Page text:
Out with the old, in with the new
Joe Eddy didn’t like his chances. He failed to best his first-run score, and now all he could do was sit and watch as Keir Dillon dropped into the Buttermilk superpipe for his final run.
In all his years of competing, Eddy, 21, had never beaten Dillon ” a former bronze medalist in halfpipe at the Winter X Games and the U.S. Open, and undoubtedly the biggest name on the athlete list at this year’s Aspen/Snowmass Open.
But on this day, Dillon ” in just his ninth day on snow this winter ” couldn’t come through in the clutch. His competitive instincts told him he needed to do something big to impress the judges, so he attempted a 1080 on the final hit of his run.
Fortunately for Eddy, Dillon didn’t land cleanly after failing to complete three full rotations.
“It was a real nail-biter,” said Eddy, who edged Dillon by one point ” 92.5 to 91.5 ” to earn the win. “I see [Keir] at contests all the time, but I’ve never beat him before, so it’s kind of crazy. I’m pretty happy with it.”
“I haven’t landed one of those in a year, and I didn’t have any speed,” said Dillon, who is coming back from an offseason shoulder surgery and a sprained ankle. “I knew it wasn’t going to come around, but what are you going to do?”
In a final that saw young up-and-comers battle against some notable veterans, 18-year-old Chris Waker finished third, just ahead of 29-year-old Luke Wynen ” the winner of last year’s pipe final.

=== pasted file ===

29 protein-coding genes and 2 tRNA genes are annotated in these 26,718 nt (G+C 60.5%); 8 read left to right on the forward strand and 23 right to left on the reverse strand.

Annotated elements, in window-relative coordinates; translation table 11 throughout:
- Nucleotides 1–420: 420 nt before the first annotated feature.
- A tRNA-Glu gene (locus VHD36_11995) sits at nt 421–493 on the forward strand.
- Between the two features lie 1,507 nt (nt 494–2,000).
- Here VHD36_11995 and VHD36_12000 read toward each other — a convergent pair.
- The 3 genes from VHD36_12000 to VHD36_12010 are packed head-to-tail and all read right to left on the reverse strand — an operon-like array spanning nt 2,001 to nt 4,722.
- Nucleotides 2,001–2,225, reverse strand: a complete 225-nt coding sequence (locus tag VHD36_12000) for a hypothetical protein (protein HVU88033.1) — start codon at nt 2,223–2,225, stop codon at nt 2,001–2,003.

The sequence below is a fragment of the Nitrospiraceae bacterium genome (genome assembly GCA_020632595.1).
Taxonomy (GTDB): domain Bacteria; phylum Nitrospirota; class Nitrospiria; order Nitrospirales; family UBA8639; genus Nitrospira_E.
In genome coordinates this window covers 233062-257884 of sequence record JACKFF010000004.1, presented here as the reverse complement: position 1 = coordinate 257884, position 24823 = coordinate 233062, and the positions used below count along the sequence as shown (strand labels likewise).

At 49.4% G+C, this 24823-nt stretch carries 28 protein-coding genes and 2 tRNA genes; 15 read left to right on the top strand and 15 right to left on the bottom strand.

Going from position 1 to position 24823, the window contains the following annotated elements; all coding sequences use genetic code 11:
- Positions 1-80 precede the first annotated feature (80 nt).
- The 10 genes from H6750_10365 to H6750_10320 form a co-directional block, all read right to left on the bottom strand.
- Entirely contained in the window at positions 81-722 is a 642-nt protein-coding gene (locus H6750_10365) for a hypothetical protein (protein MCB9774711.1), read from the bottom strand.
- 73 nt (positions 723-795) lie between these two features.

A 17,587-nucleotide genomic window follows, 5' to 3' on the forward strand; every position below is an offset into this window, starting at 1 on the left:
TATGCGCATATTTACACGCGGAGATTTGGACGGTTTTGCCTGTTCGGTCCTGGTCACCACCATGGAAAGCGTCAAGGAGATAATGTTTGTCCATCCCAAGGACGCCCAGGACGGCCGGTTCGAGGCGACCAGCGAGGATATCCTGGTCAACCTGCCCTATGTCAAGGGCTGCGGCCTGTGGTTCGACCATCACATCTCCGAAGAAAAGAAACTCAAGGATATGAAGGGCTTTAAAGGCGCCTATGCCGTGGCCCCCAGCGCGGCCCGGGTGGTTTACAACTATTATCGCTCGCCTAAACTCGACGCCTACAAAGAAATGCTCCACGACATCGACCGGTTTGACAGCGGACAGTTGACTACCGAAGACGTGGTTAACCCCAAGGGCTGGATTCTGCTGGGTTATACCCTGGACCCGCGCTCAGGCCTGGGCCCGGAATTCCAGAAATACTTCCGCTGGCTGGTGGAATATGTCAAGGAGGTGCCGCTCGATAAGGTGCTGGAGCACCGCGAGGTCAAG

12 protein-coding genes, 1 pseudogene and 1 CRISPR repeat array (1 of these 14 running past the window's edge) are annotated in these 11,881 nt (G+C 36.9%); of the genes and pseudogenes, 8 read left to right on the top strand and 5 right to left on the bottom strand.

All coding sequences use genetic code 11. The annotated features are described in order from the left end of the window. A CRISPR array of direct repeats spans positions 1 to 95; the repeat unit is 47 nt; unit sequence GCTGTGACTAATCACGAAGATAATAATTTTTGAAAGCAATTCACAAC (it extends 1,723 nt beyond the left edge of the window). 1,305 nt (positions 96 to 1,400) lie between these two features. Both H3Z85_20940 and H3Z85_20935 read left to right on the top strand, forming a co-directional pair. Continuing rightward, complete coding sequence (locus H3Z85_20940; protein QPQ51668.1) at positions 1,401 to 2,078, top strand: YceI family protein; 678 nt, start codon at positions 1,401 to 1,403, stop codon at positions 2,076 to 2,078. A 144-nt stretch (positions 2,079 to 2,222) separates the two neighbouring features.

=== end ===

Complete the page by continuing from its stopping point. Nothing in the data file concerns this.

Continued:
Waker, who attends the Stratton Mountain School in Vermont, grew up idolizing Dillon, and said it was an honor to finish on the podium next to him Saturday. To go with his $750 third-place check, Waker also won $1,000 for the best trick of the day.
“It feels amazing because Keir is on the global Burton team and Joe Eddy has been around killing it so much,” Waker said. “I haven’t stomped a pipe run in so long. I’ve been on the road for three weeks competing, and it feels so good to finally stomp a run.”
Waker linked together 540s and 900s in his final run to move ahead of Wynen, who just made the cut for the final.
Dillon rode cleanly during both of his runs, and wowed the crowd at the bottom with his textbook McTwists, but admitted he still has a long way to go before he’s back to his old self. He was invited to the Winter X Games this year, but failed to advance to the pipe final with so little time on snow.
He stayed in town for a photo shoot after the Winter X Games, and decided to enter the Open at Wynen’s urging.
“I’m just pleased to land a run,” he said. “I’m just trying to get back on my feet. Eddy threw down a sick run, which made me have the confidence to try and step it up. It didn’t come together.
“Each day, it’s just progress. When you take that much time off, it takes a while to get back in gear. The level of snowboarding these days is fierce, and it’s good to be on my board again and, from day to day, just trying to get better.”
Park City, Utah’s Drew Brighton finished fifth in the final and Basalt High School senior local Ben Logan took eighth in his first Open appearance.
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Bringing the game of golf to the community, and particularly making it accessible to young players, is a focus for Steve VanDyke as the director of golf at River Valley Ranch.